Wouldn’t want them to get too far ahead of the SecDef

Pentagon staff are being ordered not to read the Taguba report, although it’s been posted on line.

No, I’m not making this up.

Author: Mark Kleiman

Professor of Public Policy at the NYU Marron Institute for Urban Management and editor of the Journal of Drug Policy Analysis. Teaches about the methods of policy analysis about drug abuse control and crime control policy, working out the implications of two principles: that swift and certain sanctions don't have to be severe to be effective, and that well-designed threats usually don't have to be carried out. Books: Drugs and Drug Policy: What Everyone Needs to Know (with Jonathan Caulkins and Angela Hawken) When Brute Force Fails: How to Have Less Crime and Less Punishment (Princeton, 2009; named one of the "books of the year" by The Economist Against Excess: Drug Policy for Results (Basic, 1993) Marijuana: Costs of Abuse, Costs of Control (Greenwood, 1989) UCLA Homepage Curriculum Vitae Contact: Markarkleiman-at-gmail.com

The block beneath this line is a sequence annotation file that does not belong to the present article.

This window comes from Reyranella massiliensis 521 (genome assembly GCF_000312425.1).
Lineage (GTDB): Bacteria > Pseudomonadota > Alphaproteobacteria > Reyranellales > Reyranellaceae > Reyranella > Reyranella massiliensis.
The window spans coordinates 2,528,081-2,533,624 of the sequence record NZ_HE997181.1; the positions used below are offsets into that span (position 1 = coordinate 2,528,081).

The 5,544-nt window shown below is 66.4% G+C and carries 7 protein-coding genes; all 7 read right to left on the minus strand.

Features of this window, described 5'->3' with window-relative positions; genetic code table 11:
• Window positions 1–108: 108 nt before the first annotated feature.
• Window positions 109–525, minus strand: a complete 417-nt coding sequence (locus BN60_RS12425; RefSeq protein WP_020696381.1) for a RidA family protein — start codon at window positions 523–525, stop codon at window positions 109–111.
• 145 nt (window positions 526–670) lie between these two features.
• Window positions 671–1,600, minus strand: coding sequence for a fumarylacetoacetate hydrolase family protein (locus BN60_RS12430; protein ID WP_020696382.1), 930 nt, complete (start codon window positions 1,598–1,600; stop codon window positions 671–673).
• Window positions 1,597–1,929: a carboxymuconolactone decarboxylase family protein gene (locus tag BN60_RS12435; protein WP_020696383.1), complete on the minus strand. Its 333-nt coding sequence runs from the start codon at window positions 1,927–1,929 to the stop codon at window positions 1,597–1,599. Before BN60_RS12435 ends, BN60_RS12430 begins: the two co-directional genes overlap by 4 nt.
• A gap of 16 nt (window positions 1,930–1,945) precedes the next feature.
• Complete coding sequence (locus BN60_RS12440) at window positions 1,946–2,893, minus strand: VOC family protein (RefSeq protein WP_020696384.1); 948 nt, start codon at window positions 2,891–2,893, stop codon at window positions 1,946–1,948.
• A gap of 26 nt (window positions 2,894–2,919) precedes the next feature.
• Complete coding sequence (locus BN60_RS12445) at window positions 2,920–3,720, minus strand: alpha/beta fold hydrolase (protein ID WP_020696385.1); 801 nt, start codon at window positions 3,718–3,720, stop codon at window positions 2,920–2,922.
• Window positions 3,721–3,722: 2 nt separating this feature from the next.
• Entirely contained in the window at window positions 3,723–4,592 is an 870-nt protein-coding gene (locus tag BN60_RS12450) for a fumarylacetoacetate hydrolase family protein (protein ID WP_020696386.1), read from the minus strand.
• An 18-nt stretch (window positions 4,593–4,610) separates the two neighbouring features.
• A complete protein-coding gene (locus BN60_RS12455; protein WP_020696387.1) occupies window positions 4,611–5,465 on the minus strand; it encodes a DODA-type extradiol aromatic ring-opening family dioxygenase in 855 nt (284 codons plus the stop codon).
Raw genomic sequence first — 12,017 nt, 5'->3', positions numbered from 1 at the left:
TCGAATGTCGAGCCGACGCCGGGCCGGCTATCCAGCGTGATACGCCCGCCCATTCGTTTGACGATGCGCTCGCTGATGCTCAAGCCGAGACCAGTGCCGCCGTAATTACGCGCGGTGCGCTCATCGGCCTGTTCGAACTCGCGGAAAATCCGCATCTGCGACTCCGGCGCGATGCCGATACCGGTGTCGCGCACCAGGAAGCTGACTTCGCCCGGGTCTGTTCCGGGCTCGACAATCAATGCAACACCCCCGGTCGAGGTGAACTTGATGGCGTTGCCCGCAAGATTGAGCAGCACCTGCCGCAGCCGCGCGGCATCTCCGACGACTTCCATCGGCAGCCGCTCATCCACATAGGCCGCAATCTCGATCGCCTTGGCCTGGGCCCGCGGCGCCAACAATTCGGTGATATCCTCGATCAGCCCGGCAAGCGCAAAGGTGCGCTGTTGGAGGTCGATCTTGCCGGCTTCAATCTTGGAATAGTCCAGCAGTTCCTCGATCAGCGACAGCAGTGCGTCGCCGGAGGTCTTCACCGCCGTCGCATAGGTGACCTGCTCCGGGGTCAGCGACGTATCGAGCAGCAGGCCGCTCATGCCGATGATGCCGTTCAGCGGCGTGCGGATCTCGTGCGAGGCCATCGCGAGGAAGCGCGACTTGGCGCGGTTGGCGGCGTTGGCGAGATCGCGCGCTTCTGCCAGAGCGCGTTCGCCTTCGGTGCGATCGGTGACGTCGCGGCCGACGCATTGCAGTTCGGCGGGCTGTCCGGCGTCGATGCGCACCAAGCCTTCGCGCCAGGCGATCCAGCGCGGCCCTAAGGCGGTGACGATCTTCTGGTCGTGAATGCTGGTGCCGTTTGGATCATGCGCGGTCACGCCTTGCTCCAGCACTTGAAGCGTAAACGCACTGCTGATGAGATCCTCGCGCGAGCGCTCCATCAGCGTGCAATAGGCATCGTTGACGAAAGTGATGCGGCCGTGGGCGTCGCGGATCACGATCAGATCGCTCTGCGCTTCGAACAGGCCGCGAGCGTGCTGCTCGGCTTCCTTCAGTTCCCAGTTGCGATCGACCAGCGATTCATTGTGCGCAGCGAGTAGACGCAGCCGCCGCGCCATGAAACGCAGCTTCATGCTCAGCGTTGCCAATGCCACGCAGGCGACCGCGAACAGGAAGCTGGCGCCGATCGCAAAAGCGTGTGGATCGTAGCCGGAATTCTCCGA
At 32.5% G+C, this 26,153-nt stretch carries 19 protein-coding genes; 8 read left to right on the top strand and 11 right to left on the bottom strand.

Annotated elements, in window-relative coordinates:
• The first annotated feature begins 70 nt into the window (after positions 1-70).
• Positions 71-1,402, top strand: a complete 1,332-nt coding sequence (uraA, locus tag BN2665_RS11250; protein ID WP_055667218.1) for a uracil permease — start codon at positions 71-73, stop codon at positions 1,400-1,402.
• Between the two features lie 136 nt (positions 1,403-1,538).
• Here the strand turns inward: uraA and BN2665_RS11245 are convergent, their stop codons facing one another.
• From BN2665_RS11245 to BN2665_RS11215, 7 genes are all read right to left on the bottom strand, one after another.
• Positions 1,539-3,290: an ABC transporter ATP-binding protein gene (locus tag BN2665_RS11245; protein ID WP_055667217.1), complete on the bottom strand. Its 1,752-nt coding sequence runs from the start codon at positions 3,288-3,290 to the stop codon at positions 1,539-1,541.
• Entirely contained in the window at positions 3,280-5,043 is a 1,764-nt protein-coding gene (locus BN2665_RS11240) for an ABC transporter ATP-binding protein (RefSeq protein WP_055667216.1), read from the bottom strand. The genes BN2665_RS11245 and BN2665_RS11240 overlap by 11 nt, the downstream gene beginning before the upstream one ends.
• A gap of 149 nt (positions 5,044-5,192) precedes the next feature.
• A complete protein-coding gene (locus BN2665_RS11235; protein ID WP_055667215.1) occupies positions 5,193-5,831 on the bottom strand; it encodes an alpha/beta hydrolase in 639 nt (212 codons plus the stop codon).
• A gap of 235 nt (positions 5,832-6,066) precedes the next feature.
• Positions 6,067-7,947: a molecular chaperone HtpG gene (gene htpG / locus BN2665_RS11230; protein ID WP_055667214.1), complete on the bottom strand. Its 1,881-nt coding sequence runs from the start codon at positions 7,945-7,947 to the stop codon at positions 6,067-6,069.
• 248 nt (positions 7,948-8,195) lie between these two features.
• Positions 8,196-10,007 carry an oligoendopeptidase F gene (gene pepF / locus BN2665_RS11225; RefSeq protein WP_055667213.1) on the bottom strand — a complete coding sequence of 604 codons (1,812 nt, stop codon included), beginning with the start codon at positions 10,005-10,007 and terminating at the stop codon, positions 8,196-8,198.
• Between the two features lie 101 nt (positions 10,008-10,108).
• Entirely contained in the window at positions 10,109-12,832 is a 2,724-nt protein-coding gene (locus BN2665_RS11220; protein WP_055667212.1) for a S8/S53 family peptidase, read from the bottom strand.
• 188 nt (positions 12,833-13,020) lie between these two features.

2 thoughts on “Wouldn’t want them to get too far ahead of the SecDef”

  1. Pentagon: Don't Look! No, Really. That's an Order.

    According to Time, the Pentgaon has ordered military personnel to avoid reading at the Tugabe report on the torture at Al Ghraib prison, widely published on the Internet, on the grounds that it contains classified information. —-Original Message—–…

  2. Military Intelligence: It's still an oxymoron

    While there were several investigations into the abuse of prisoners at the Abu Ghraib prison in Iraq, the most publicized report was written by Major General Antonio M. Taguba. That report has been available on-line for a few days now…

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